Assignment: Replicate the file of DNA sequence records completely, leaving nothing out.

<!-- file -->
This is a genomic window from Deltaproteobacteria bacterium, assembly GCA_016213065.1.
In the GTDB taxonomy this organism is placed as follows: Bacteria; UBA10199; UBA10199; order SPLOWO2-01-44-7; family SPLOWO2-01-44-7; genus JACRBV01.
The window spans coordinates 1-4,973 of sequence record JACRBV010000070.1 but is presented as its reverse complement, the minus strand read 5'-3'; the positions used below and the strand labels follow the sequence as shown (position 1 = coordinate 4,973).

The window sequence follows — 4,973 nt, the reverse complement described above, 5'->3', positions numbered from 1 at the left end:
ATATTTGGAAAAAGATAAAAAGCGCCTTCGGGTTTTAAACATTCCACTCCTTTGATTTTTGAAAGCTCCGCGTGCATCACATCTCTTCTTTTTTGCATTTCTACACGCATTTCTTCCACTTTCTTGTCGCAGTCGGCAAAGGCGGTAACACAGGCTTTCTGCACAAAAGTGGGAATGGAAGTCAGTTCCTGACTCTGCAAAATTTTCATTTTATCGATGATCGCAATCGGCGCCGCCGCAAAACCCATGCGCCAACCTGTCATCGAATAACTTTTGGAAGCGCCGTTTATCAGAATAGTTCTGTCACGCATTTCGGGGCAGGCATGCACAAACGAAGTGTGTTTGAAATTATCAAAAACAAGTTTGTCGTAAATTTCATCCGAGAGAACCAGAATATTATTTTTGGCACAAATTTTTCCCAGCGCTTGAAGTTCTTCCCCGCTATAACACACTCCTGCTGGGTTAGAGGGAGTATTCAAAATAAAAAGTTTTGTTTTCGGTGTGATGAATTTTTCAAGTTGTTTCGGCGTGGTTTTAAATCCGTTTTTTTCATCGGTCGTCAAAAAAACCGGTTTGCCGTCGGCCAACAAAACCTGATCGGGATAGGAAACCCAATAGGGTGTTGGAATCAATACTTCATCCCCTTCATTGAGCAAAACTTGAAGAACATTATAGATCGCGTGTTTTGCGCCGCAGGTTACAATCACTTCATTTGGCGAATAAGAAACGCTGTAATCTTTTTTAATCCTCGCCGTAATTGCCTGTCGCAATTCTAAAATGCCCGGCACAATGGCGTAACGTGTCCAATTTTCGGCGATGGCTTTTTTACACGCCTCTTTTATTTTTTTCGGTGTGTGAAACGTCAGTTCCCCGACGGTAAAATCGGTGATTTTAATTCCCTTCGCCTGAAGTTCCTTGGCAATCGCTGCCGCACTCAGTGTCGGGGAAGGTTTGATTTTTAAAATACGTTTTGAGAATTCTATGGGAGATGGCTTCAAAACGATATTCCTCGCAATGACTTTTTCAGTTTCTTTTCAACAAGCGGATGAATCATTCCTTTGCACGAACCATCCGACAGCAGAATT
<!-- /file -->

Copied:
This is a genomic window from Deltaproteobacteria bacterium, assembly GCA_016213065.1.
In the GTDB taxonomy this organism is placed as follows: Bacteria; UBA10199; UBA10199; order SPLOWO2-01-44-7; family SPLOWO2-01-44-7; genus JACRBV01.
The window spans coordinates 1-4,973 of sequence record JACRBV010000070.1 but is presented as its reverse complement, the minus strand read 5'-3'; the positions used below and the strand labels follow the sequence as shown (position 1 = coordinate 4,973).

The window sequence follows — 4,973 nt, the reverse complement described above, 5'->3', positions numbered from 1 at the left end:
ATATTTGGAAAAAGATAAAAAGCGCCTTCGGGTTTTAAACATTCCACTCCTTTGATTTTTGAAAGCTCCGCGTGCATCACATCTCTTCTTTTTTGCATTTCTACACGCATTTCTTCCACTTTCTTGTCGCAGTCGGCAAAGGCGGTAACACAGGCTTTCTGCACAAAAGTGGGAATGGAAGTCAGTTCCTGACTCTGCAAAATTTTCATTTTATCGATGATCGCAATCGGCGCCGCCGCAAAACCCATGCGCCAACCTGTCATCGAATAACTTTTGGAAGCGCCGTTTATCAGAATAGTTCTGTCACGCATTTCGGGGCAGGCATGCACAAACGAAGTGTGTTTGAAATTATCAAAAACAAGTTTGTCGTAAATTTCATCCGAGAGAACCAGAATATTATTTTTGGCACAAATTTTTCCCAGCGCTTGAAGTTCTTCCCCGCTATAACACACTCCTGCTGGGTTAGAGGGAGTATTCAAAATAAAAAGTTTTGTTTTCGGTGTGATGAATTTTTCAAGTTGTTTCGGCGTGGTTTTAAATCCGTTTTTTTCATCGGTCGTCAAAAAAACCGGTTTGCCGTCGGCCAACAAAACCTGATCGGGATAGGAAACCCAATAGGGTGTTGGAATCAATACTTCATCCCCTTCATTGAGCAAAACTTGAAGAACATTATAGATCGCGTGTTTTGCGCCGCAGGTTACAATCACTTCATTTGGCGAATAAGAAACGCTGTAATCTTTTTTAATCCTCGCCGTAATTGCCTGTCGCAATTCTAAAATGCCCGGCACAATGGCGTAACGTGTCCAATTTTCGGCGATGGCTTTTTTACACGCCTCTTTTATTTTTTTCGGTGTGTGAAACGTCAGTTCCCCGACGGTAAAATCGGTGATTTTAATTCCCTTCGCCTGAAGTTCCTTGGCAATCGCTGCCGCACTCAGTGTCGGGGAAGGTTTGATTTTTAAAATACGTTTTGAGAATTCTATGGGAGATGGCTTCAAAACGATATTCCTCGCAATGACTTTTTCAGTTTCTTTTCAACAAGCGGATGAATCATTCCTTTGCACGAACCATCCGACAGCAGAATT